Best Space Stories of the Week — Oct. 4, 2015

Charon in Enhanced Color
NASA's New Horizons spacecraft obtained this high-resolution enhanced color view of Pluto's moon Charon just before the closest approach on July 14, 2015. (Image credit: NASA/Johns Hopkins University Applied Physics Laboratory/Southwest Research Institute)

There's water on Mars, a resupply spaceship at the International Space Station, a science-heavy survival novel on the big screen and something moving inside Saturn. These are our best space stories of the week.

Strong evidence found of water on Mars

A thick, briny water is confirmed as the source of strange dark streaks that appear running along Martian slopes during warm weather. Most water on Mars skips straight from solid to gas, but the highly salty solution has a lowered freezing point and can flow as a liquid. [Full Story: Salty Water Flows on Mars Today, Boosting Odds for Life]

Striking red 'supermoon' lunar eclipse spotted worldwide

The special lunar eclipse, at the same time the full moon was at its closest to the Earth, was a vivid presence in Sunday's night sky, as captured in stunning stargazing photos. The celestial event won't happen again until 2033. [Full Story: Rare 'Supermoon' Total Lunar Eclipse Thrills Skywatchers Around the World]

Tour the jagged, pockmarked canyons of Pluto's moon Charon

A new video, made with images sent back from NASA's New Horizons flyby of Pluto, shows the large moon Charon's striking cracks and ridges. [Full Story: Fly Through Pluto Moon Charon's Giant Canyon in Spectacular New Video]

India's first astronomy satellite launches, begins five-year mission

The Indian Space Research Organization's first astronomy satellite launched Sept. 28 on India's PSLV rocket along with one satellite from Indonesia, one from Canada and four from the U.S. The new Indian satellite will investigate black holes and other phenomena by taking optical, ultraviolet and x-ray images. [Full Story: India Launches 1st Astronomy Satellite]

Saturn's rings are making waves

Researchers are studying mysterious ripples in Saturn's rings to track movement within the great gas giant, a process called kronoseismology. [Full Story: Something Strange Is Happening Inside Saturn]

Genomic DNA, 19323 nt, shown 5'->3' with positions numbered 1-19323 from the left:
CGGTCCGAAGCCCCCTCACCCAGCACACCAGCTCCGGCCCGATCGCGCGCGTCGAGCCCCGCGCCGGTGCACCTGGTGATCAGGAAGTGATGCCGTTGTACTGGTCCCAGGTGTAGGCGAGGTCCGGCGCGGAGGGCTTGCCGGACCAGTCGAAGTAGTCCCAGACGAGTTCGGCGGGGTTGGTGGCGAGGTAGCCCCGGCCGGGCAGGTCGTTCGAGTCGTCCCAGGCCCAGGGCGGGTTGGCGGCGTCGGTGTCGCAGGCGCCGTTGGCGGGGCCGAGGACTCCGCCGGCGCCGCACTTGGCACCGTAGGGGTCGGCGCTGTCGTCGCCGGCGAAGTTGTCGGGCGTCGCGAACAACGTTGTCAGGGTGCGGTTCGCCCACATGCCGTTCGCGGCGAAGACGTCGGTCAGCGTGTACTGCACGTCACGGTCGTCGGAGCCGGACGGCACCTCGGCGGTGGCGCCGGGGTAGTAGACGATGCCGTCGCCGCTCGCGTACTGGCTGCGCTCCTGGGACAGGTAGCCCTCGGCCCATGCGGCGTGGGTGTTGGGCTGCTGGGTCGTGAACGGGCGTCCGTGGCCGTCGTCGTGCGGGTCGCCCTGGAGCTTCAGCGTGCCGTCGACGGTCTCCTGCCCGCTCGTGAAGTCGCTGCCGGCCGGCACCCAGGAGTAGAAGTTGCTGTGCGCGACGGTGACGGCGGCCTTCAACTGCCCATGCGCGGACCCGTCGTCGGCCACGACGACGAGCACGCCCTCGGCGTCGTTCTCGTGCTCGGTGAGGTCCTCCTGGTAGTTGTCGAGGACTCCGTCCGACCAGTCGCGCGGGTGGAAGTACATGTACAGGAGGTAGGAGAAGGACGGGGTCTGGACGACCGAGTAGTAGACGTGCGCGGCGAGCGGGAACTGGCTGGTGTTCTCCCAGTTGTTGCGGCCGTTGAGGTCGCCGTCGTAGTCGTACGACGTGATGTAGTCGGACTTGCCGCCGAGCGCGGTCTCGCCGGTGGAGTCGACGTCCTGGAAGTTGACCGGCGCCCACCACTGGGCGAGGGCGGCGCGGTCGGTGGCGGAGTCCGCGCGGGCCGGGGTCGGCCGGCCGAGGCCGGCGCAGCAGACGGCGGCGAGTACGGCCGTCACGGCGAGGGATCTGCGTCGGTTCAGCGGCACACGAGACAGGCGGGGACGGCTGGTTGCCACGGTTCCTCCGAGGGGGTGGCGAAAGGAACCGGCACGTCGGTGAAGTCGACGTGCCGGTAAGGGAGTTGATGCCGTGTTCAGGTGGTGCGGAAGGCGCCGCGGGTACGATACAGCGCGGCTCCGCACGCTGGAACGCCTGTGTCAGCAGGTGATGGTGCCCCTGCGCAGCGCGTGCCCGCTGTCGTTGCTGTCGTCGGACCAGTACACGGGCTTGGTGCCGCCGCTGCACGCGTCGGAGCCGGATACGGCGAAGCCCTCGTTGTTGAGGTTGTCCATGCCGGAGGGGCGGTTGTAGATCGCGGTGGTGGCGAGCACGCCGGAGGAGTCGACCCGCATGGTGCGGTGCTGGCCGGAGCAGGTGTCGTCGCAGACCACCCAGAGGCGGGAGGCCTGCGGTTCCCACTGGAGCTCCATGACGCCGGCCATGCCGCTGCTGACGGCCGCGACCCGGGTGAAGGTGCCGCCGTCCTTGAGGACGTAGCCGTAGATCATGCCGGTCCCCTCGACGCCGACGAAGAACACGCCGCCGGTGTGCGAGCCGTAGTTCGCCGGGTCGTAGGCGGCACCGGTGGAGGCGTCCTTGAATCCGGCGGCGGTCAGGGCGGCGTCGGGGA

Venus and asteroids are top picks for new exploratory missions

NASA has selected five finalists for the next launch opportunity in its Discovery program — three focusing in on asteroids, and two on Venus. The winning project will launch by the end of 2021. [Full Story: NASA Eyeing Venus, Asteroids for Next Low-Cost Robotic Mission

Food's here! Progress 61 docks at International Space Station

The robotic Russian cargo ship brought more than 3 tons of food and supplies for the space station crew.  [Full Story: Russian Cargo Ship Arrives at Space Station]

First private company shoots for the moon in two years

California-based company Moon Express has signed a five-launch deal with Rocket Lab, and plans to send its first two unmanned craft in 2017. These first-ever commercial flights to the moon will test Moon Express' lunar lander, which will retrieve samples on the second launch if all goes well. [Full Story: Private Moon Landing Set for 2017]

Super-ears listen for out-of-this-world movement

A new microphone technology can hear the tiny sounds caused by microbes in motion; a miniaturized version could listen for life on Mars or Europa. [Full Story: Listening for Alien Life: Could New Tech Detect Microbe Movements?]

Ridley Scott talks "The Martian"

Director of the new Mars survival movie starring Matt Damon, out Oct. 2, talks filmmaking challenges and harnessing the "geek factor" in an exclusive interview. [Full Story: Making 'The Martian': Exclusive Interview with Director Sir Ridley Scott]

I read the book, should I watch the movie?

"The Martian" book's science-heavy storyline and goofy charm make it into the movie surprisingly well. An accidental movie review. [Full Story: Does 'The Martian' Movie Do the Book Justice? Yes. Yes, It Does]

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Sarah Lewin
Associate Editor

Sarah Lewin started writing for in June of 2015 as a Staff Writer and became Associate Editor in 2019 . Her work has been featured by Scientific American, IEEE Spectrum, Quanta Magazine, Wired, The Scientist, Science Friday and WGBH's Inside NOVA. Sarah has an MA from NYU's Science, Health and Environmental Reporting Program and an AB in mathematics from Brown University. When not writing, reading or thinking about space, Sarah enjoys musical theatre and mathematical papercraft. She is currently Assistant News Editor at Scientific American. You can follow her on Twitter @SarahExplains.